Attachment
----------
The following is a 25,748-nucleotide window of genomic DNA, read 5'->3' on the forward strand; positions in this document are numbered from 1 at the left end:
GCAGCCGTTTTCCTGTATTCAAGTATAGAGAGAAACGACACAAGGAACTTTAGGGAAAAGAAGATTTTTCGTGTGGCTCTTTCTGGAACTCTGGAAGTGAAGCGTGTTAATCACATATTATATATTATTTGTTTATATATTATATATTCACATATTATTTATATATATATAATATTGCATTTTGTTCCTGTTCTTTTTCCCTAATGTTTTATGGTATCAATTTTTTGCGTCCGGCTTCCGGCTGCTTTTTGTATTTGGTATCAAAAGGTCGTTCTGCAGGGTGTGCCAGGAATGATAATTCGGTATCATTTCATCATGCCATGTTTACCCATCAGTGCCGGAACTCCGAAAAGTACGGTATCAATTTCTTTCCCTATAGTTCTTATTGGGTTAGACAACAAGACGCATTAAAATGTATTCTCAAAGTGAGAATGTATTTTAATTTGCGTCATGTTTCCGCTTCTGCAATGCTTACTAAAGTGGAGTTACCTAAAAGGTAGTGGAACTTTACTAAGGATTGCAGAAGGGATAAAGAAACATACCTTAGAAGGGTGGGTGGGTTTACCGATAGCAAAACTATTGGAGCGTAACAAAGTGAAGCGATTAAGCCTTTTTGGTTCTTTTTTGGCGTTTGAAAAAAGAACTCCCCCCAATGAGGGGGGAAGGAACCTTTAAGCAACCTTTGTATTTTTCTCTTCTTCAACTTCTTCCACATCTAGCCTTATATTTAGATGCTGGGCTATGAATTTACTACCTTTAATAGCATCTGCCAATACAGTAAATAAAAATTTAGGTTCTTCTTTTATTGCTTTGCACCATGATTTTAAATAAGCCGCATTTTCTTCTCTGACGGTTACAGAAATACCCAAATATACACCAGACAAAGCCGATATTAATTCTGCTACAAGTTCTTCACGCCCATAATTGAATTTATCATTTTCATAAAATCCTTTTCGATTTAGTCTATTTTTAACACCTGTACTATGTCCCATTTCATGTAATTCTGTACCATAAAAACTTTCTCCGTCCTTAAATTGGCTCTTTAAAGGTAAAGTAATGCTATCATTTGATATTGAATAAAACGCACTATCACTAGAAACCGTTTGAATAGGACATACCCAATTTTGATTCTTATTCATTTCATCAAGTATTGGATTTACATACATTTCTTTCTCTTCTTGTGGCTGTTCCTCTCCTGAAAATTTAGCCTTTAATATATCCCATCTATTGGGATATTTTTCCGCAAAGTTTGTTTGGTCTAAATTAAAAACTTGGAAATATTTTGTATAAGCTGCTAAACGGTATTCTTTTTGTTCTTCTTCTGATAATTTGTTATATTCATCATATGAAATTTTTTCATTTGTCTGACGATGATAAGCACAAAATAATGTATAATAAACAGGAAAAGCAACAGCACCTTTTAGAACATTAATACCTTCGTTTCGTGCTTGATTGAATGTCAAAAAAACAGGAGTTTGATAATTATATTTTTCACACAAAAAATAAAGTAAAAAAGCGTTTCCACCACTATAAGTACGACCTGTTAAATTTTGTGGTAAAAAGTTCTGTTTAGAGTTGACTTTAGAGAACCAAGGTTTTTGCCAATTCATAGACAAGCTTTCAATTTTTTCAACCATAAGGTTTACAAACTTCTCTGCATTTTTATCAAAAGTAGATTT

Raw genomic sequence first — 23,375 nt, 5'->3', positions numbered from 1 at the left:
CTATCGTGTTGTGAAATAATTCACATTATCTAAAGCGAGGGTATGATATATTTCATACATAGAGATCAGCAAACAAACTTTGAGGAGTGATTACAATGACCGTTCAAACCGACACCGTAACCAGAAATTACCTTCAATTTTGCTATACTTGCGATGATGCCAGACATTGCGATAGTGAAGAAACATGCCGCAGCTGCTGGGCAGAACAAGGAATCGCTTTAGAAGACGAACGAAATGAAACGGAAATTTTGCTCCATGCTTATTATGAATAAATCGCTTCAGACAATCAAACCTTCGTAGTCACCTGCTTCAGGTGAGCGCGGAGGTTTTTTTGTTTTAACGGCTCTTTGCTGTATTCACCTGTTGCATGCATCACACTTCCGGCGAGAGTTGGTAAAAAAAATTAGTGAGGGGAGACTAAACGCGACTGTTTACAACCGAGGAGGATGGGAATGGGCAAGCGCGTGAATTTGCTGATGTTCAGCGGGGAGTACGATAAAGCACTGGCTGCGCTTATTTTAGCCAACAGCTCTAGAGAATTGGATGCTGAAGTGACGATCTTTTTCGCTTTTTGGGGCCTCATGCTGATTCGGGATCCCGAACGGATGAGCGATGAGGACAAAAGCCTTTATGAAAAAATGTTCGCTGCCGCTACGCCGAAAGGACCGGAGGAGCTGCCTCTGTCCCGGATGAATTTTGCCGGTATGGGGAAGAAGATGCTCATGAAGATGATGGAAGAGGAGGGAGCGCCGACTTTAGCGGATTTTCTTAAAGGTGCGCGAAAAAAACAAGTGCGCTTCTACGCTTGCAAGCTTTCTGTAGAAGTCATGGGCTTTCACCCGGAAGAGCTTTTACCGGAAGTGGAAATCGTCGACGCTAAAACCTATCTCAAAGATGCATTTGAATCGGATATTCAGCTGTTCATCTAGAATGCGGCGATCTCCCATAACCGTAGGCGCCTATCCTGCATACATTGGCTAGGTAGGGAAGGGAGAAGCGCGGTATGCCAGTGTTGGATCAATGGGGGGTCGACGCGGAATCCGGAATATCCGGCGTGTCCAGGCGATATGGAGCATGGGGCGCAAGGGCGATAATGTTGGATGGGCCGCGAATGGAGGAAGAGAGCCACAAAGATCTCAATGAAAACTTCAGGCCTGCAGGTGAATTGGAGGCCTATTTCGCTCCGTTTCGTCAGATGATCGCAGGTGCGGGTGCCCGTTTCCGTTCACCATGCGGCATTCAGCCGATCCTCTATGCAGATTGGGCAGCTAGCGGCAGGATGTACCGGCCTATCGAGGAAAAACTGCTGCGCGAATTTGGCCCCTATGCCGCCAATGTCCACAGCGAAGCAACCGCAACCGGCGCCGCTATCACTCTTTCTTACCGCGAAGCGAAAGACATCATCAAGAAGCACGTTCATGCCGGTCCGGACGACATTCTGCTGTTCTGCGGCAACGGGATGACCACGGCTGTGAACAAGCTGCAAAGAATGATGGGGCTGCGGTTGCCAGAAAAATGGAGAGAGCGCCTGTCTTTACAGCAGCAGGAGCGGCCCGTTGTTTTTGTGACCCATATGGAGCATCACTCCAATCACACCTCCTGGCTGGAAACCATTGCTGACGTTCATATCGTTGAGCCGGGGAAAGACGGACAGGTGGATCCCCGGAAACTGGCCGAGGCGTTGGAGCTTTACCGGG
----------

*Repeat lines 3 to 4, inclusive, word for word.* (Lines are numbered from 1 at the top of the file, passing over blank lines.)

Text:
Raw genomic sequence first — 23,375 nt, 5'->3', positions numbered from 1 at the left:
CTATCGTGTTGTGAAATAATTCACATTATCTAAAGCGAGGGTATGATATATTTCATACATAGAGATCAGCAAACAAACTTTGAGGAGTGATTACAATGACCGTTCAAACCGACACCGTAACCAGAAATTACCTTCAATTTTGCTATACTTGCGATGATGCCAGACATTGCGATAGTGAAGAAACATGCCGCAGCTGCTGGGCAGAACAAGGAATCGCTTTAGAAGACGAACGAAATGAAACGGAAATTTTGCTCCATGCTTATTATGAATAAATCGCTTCAGACAATCAAACCTTCGTAGTCACCTGCTTCAGGTGAGCGCGGAGGTTTTTTTGTTTTAACGGCTCTTTGCTGTATTCACCTGTTGCATGCATCACACTTCCGGCGAGAGTTGGTAAAAAAAATTAGTGAGGGGAGACTAAACGCGACTGTTTACAACCGAGGAGGATGGGAATGGGCAAGCGCGTGAATTTGCTGATGTTCAGCGGGGAGTACGATAAAGCACTGGCTGCGCTTATTTTAGCCAACAGCTCTAGAGAATTGGATGCTGAAGTGACGATCTTTTTCGCTTTTTGGGGCCTCATGCTGATTCGGGATCCCGAACGGATGAGCGATGAGGACAAAAGCCTTTATGAAAAAATGTTCGCTGCCGCTACGCCGAAAGGACCGGAGGAGCTGCCTCTGTCCCGGATGAATTTTGCCGGTATGGGGAAGAAGATGCTCATGAAGATGATGGAAGAGGAGGGAGCGCCGACTTTAGCGGATTTTCTTAAAGGTGCGCGAAAAAAACAAGTGCGCTTCTACGCTTGCAAGCTTTCTGTAGAAGTCATGGGCTTTCACCCGGAAGAGCTTTTACCGGAAGTGGAAATCGTCGACGCTAAAACCTATCTCAAAGATGCATTTGAATCGGATATTCAGCTGTTCATCTAGAATGCGGCGATCTCCCATAACCGTAGGCGCCTATCCTGCATACATTGGCTAGGTAGGGAAGGGAGAAGCGCGGTATGCCAGTGTTGGATCAATGGGGGGTCGACGCGGAATCCGGAATATCCGGCGTGTCCAGGCGATATGGAGCATGGGGCGCAAGGGCGATAATGTTGGATGGGCCGCGAATGGAGGAAGAGAGCCACAAAGATCTCAATGAAAACTTCAGGCCTGCAGGTGAATTGGAGGCCTATTTCGCTCCGTTTCGTCAGATGATCGCAGGTGCGGGTGCCCGTTTCCGTTCACCATGCGGCATTCAGCCGATCCTCTATGCAGATTGGGCAGCTAGCGGCAGGATGTACCGGCCTATCGAGGAAAAACTGCTGCGCGAATTTGGCCCCTATGCCGCCAATGTCCACAGCGAAGCAACCGCAACCGGCGCCGCTATCACTCTTTCTTACCGCGAAGCGAAAGACATCATCAAGAAGCACGTTCATGCCGGTCCGGACGACATTCTGCTGTTCTGCGGCAACGGGATGACCACGGCTGTGAACAAGCTGCAAAGAATGATGGGGCTGCGGTTGCCAGAAAAATGGAGAGAGCGCCTGTCTTTACAGCAGCAGGAGCGGCCCGTTGTTTTTGTGACCCATATGGAGCATCACTCCAATCACACCTCCTGGCTGGAAACCATTGCTGACGTTCATATCGTTGAGCCGGGGAAAGACGGACAGGTGGATCCCCGGAAACTGGCCGAGGCGTTGGAGCTTTACCGGG